Harie is a wonderful district for its unique lifestyle using tremendous clean spring water. Almost all the springs are located in compound of private houses. These watering places are called “kabata”. In Harie area, there are about 110 home fountains, like photo above.
The kabata system is not only spring water, but also refers to a circulation of all life, including people who live there. In this district, there are many iron pipes sticking vertically into the ground to draw up the water from underground vein of about 20m of depth. Each house has a water place, which generally has two small sluice gates for intake and outtake.
The spring groundwater is called “shozu”, literally “living water”. The water flows into the first pool (tsuboike). Next, the overflowed water falls down to the second pool (hataike) where some carps are swimming. They clean water by eating impurities and pushing out deposited sediments. Every individual home pool is linked to those of other families by waterways which runs through in the district.
People drink the spring water and wash vegetables in the first pool. Carps and trout eat scraps. In order to keep the water clean, they don’t wash oil stain dishes nor throw away domestic wastewater into the watercourse.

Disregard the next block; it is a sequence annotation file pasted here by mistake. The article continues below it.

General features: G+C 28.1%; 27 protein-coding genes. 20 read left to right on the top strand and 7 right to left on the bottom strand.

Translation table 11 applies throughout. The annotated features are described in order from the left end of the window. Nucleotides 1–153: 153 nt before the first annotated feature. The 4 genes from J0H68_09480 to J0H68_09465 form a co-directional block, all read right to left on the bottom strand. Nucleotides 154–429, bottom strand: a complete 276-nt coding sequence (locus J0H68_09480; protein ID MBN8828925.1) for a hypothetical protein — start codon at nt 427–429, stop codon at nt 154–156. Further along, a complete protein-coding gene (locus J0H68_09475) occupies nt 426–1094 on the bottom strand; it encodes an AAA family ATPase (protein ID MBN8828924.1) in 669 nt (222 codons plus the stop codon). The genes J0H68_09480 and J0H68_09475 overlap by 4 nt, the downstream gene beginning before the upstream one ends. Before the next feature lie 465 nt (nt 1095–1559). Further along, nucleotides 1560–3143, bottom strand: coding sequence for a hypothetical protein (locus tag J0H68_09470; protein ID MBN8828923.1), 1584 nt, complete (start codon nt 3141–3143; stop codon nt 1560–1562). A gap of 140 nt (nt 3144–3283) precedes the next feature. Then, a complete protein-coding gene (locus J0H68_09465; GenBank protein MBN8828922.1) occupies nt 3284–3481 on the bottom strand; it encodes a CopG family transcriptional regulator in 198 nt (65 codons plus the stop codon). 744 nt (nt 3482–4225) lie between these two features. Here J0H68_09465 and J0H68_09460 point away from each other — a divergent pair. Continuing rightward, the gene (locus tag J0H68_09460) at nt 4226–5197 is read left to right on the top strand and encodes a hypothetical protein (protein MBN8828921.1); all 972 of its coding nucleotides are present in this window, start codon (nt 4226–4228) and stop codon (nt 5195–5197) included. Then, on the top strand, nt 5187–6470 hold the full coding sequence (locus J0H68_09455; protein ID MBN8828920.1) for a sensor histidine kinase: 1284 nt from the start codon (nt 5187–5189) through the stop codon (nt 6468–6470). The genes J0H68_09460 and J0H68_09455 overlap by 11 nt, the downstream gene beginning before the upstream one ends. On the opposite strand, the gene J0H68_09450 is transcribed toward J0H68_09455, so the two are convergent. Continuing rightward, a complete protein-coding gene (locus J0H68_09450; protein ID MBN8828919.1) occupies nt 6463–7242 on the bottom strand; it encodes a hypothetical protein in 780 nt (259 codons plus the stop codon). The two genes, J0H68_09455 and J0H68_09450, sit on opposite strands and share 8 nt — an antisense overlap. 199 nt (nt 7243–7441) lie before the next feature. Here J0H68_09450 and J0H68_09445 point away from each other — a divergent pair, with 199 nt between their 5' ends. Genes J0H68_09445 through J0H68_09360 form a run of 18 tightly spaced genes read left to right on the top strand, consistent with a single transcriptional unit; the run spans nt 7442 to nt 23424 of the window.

In order to coexist with this water cycle and keep it clean, people trust other residents living upstream and have to be considerate of those living downstream. This is truly remarkable, because although spring water exists all over Japan, residents of Harie district have this water cycle in each of their houses and share this lifestyle. You can’t see such a wonderful place somewhere else. All people are so eco-conscious to preserve this water circle.
Harie became famous by the 2004 TV documentary that was broadcast overseas. Since then, local residents have formed a volunteer guide group to prevent the influx of tourists in order to protect this environment.
This Harie district is a residential area, and is not tourist attraction. There are inhabitants who are living in their home. So please refrain from going there and taking pictures of houses without any guides. Thank you for your kind cooperation.
Therefore, if you want to see Harie, please contact us.